“While U.S. counterterrorism operations are, by necessity, classified, I do believe the administration should make public its legal analysis on its counterterrorism authorities, whether in the form of a legal opinion or a white paper,” said Sen. Dianne Feinstein (D-Calif.), chairman of the Senate Select Committee on Intelligence. “For both transparency and to maintain public support of secret operations, it is important to explain the general framework for counterterrorism actions.”
Sen. Carl Levin (D-Mich.), chairman of the Senate Armed Services Committee, also said this week, “I would urge them to release the memo. I don’t see any reason why they shouldn’t.”
The White House did not respond to a request for comment. A Justice Department spokeswoman declined to comment.
Both Feinstein and Levin said they supported the lethal action.
Awlaki was born in New Mexico, and administration officials said he was the chief of “external operations” for al-Qaeda’s affiliate in Yemen, which has attempted a number of terrorist attacks on the United States.
Several former George W. Bush administration officials also said that some version of the legal opinion, written in 2010 by the Justice Department’s Office of Legal Counsel after consultations across the executive branch, should be released to make a public case that the killing of Awlaki was legal under U.S. and international law.
“I do think it would be important for domestic audiences and international audiences for the administration to explain how the targeting and killing of an American complies with applicable constitutional standards,” said John B. Bellinger III, former legal adviser to the State Department in the Bush administration.
Senior Obama administration officials — including John O. Brennan, the president’s counterterrorism adviser, and Harold Koh, the State Department legal adviser — have given speeches that offered a broad rationale for U.S. drone attacks on individuals in al-Qaeda and associated forces.
They argued that deadly force is legal under the 2001 congressional authorization of the use of military force and that the United States, acting in self-defense, is not limited to traditional battlefields in pursuit of terrorists who present an imminent threat.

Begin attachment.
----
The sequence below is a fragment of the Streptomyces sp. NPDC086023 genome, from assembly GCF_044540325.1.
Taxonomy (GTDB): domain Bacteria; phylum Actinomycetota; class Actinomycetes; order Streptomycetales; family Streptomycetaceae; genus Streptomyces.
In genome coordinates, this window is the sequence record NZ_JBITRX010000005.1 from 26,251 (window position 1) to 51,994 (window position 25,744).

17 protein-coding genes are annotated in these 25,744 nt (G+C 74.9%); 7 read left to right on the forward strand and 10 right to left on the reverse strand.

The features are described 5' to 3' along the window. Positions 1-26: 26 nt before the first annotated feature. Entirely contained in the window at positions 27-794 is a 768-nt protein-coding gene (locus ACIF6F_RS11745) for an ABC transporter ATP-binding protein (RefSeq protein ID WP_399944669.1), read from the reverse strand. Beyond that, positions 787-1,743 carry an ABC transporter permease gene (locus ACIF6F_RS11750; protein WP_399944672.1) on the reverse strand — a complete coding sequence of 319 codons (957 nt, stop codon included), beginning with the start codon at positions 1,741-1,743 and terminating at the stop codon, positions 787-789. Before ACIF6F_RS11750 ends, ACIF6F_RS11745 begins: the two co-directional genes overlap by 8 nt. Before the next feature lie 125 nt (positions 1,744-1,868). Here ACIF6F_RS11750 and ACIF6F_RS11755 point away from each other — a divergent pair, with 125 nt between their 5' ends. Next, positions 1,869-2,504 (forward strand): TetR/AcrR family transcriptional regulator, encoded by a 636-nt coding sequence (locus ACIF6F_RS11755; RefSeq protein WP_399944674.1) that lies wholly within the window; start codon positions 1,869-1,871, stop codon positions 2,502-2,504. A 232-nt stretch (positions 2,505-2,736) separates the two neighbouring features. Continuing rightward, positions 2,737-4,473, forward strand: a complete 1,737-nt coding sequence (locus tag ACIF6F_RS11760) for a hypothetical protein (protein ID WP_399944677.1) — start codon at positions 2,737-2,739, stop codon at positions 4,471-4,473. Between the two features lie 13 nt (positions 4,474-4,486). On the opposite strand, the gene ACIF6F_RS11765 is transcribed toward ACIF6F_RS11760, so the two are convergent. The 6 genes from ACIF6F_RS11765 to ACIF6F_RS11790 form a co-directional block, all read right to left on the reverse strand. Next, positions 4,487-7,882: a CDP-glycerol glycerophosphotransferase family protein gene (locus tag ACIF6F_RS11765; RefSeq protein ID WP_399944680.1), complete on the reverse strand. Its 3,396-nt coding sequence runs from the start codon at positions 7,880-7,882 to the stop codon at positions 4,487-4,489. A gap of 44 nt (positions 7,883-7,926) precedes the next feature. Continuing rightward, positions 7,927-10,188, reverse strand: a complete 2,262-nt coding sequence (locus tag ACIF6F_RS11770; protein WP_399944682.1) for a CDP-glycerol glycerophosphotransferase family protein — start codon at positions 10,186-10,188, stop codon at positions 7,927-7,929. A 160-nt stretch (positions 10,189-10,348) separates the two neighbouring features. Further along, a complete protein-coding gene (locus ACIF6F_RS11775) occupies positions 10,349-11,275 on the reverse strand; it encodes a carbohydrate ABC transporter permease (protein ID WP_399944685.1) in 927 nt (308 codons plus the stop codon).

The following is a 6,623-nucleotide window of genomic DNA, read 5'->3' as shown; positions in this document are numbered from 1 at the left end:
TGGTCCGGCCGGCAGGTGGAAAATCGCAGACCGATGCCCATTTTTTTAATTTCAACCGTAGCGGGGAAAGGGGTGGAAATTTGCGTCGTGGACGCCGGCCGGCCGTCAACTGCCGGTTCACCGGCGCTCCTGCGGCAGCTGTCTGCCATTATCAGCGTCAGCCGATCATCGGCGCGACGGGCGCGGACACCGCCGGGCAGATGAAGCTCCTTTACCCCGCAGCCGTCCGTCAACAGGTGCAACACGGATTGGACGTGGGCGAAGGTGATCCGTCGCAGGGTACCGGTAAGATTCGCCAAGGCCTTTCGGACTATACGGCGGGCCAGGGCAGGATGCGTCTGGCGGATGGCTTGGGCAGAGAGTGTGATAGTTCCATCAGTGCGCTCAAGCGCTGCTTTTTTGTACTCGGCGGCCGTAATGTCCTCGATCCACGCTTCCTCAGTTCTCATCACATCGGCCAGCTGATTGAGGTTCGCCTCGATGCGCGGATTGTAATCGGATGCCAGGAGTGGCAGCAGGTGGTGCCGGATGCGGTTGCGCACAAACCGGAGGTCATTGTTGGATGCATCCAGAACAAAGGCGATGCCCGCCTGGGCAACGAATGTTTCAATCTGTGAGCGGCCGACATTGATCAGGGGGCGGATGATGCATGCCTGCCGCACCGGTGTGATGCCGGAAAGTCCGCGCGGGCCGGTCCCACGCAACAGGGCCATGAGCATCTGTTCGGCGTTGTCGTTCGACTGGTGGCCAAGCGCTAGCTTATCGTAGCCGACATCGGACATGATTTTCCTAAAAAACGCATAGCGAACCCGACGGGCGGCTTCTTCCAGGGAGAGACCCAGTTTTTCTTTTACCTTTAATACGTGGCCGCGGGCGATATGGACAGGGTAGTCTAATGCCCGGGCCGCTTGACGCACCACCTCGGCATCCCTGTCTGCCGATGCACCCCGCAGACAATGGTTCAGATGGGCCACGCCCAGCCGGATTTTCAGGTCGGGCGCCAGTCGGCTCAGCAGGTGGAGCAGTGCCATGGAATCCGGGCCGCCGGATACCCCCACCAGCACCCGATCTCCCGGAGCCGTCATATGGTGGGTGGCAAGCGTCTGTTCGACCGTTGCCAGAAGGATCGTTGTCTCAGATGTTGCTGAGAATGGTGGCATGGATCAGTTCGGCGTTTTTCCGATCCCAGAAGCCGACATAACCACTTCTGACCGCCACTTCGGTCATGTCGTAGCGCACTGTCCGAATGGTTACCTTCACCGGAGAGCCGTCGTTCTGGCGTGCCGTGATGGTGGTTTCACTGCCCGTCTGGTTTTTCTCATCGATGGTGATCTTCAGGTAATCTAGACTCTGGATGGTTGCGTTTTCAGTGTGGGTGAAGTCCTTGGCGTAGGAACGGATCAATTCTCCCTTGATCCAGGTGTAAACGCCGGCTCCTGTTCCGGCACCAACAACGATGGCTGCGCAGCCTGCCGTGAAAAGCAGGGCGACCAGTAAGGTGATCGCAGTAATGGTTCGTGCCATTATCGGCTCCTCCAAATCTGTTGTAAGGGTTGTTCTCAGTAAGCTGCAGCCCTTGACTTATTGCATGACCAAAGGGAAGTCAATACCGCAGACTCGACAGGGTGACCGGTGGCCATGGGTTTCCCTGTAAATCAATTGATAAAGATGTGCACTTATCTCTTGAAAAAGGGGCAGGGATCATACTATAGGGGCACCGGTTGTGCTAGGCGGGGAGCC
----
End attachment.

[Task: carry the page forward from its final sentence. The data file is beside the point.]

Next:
But Jack Goldsmith, a Harvard law professor who headed the Office of Legal Counsel in the Bush administration, argued on the Lawfare blog that “there has been practically nothing said officially . . . about the executive branch processes that lie behind a strike on a U.S. citizen, or about what constitutional rights the U.S. citizen target possesses, or about the limitations and conditions on the president’s power to target and kill a U.S. citizen.”
Bellinger said he believes that the legal analysis can be extracted from the opinion without revealing other classified information.
Some advocates said the government’s position of not acknowledging the CIA’s drone program because of its classified status has become a sham because administration officials trumpet it in news leaks and seek credit for its success in devastating al-Qaeda.
“I think there is growing unease across the political spectrum with the government boasting to the media in leaks about the drone program and then going into court and saying, sorry, that’s classified,” said Ben Wizner, a lawyer with the American Civil Liberties Union.
Since last year, the ACLU has been seeking, under the Freedom of Information Act, records from the Office of Legal Counsel “pertaining to the use of unmanned aerial vehicles by the CIA and the armed forces for the purpose of killing targeted individuals.”
The government, in its July response, said the “OLC can neither confirm nor deny the existence of any responsive documents related to alleged CIA operations.”